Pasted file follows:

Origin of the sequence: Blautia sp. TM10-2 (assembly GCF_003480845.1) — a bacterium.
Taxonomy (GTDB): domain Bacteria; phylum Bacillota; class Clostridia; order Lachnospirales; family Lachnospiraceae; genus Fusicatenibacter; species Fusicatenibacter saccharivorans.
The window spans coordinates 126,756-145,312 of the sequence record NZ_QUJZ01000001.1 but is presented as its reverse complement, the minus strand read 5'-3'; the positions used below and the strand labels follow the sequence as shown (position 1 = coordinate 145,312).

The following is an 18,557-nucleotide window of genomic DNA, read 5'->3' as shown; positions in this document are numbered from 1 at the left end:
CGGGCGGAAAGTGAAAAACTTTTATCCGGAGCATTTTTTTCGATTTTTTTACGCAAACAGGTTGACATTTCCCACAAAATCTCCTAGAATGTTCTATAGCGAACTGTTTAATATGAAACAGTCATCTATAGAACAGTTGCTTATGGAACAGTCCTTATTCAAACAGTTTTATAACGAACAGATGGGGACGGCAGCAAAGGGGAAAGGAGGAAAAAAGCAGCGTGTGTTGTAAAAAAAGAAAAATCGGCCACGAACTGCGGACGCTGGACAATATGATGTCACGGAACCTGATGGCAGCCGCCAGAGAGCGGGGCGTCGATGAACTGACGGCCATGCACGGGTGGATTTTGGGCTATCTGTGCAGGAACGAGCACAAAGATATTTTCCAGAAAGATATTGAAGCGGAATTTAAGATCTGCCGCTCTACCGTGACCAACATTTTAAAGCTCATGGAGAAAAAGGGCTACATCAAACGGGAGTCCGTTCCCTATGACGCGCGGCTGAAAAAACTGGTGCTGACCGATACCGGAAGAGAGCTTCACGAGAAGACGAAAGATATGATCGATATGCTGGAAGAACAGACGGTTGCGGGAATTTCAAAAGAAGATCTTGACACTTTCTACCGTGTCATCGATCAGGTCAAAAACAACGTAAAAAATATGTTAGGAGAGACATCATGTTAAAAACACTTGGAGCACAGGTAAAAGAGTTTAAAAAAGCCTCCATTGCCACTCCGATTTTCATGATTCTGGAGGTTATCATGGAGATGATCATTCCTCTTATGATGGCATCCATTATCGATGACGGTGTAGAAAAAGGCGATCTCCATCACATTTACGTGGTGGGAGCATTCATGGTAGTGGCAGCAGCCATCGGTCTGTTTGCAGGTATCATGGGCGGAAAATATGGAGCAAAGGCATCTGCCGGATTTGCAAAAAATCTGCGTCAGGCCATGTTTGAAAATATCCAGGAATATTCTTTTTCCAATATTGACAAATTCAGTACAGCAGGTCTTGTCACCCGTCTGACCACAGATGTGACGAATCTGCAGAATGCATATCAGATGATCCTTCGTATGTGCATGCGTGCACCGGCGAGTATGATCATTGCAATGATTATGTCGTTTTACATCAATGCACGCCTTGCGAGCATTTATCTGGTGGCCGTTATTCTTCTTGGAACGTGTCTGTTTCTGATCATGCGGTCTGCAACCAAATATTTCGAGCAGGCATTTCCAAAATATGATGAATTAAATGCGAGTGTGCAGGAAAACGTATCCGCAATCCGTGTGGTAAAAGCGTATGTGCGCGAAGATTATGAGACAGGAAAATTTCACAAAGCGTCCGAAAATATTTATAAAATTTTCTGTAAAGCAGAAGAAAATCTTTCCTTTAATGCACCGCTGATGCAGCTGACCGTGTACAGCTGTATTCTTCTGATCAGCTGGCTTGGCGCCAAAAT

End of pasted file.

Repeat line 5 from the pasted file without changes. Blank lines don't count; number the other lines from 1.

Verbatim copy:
CGGGCGGAAAGTGAAAAACTTTTATCCGGAGCATTTTTTTCGATTTTTTTACGCAAACAGGTTGACATTTCCCACAAAATCTCCTAGAATGTTCTATAGCGAACTGTTTAATATGAAACAGTCATCTATAGAACAGTTGCTTATGGAACAGTCCTTATTCAAACAGTTTTATAACGAACAGATGGGGACGGCAGCAAAGGGGAAAGGAGGAAAAAAGCAGCGTGTGTTGTAAAAAAAGAAAAATCGGCCACGAACTGCGGACGCTGGACAATATGATGTCACGGAACCTGATGGCAGCCGCCAGAGAGCGGGGCGTCGATGAACTGACGGCCATGCACGGGTGGATTTTGGGCTATCTGTGCAGGAACGAGCACAAAGATATTTTCCAGAAAGATATTGAAGCGGAATTTAAGATCTGCCGCTCTACCGTGACCAACATTTTAAAGCTCATGGAGAAAAAGGGCTACATCAAACGGGAGTCCGTTCCCTATGACGCGCGGCTGAAAAAACTGGTGCTGACCGATACCGGAAGAGAGCTTCACGAGAAGACGAAAGATATGATCGATATGCTGGAAGAACAGACGGTTGCGGGAATTTCAAAAGAAGATCTTGACACTTTCTACCGTGTCATCGATCAGGTCAAAAACAACGTAAAAAATATGTTAGGAGAGACATCATGTTAAAAACACTTGGAGCACAGGTAAAAGAGTTTAAAAAAGCCTCCATTGCCACTCCGATTTTCATGATTCTGGAGGTTATCATGGAGATGATCATTCCTCTTATGATGGCATCCATTATCGATGACGGTGTAGAAAAAGGCGATCTCCATCACATTTACGTGGTGGGAGCATTCATGGTAGTGGCAGCAGCCATCGGTCTGTTTGCAGGTATCATGGGCGGAAAATATGGAGCAAAGGCATCTGCCGGATTTGCAAAAAATCTGCGTCAGGCCATGTTTGAAAATATCCAGGAATATTCTTTTTCCAATATTGACAAATTCAGTACAGCAGGTCTTGTCACCCGTCTGACCACAGATGTGACGAATCTGCAGAATGCATATCAGATGATCCTTCGTATGTGCATGCGTGCACCGGCGAGTATGATCATTGCAATGATTATGTCGTTTTACATCAATGCACGCCTTGCGAGCATTTATCTGGTGGCCGTTATTCTTCTTGGAACGTGTCTGTTTCTGATCATGCGGTCTGCAACCAAATATTTCGAGCAGGCATTTCCAAAATATGATGAATTAAATGCGAGTGTGCAGGAAAACGTATCCGCAATCCGTGTGGTAAAAGCGTATGTGCGCGAAGATTATGAGACAGGAAAATTTCACAAAGCGTCCGAAAATATTTATAAAATTTTCTGTAAAGCAGAAGAAAATCTTTCCTTTAATGCACCGCTGATGCAGCTGACCGTGTACAGCTGTATTCTTCTGATCAGCTGGCTTGGCGCCAAAAT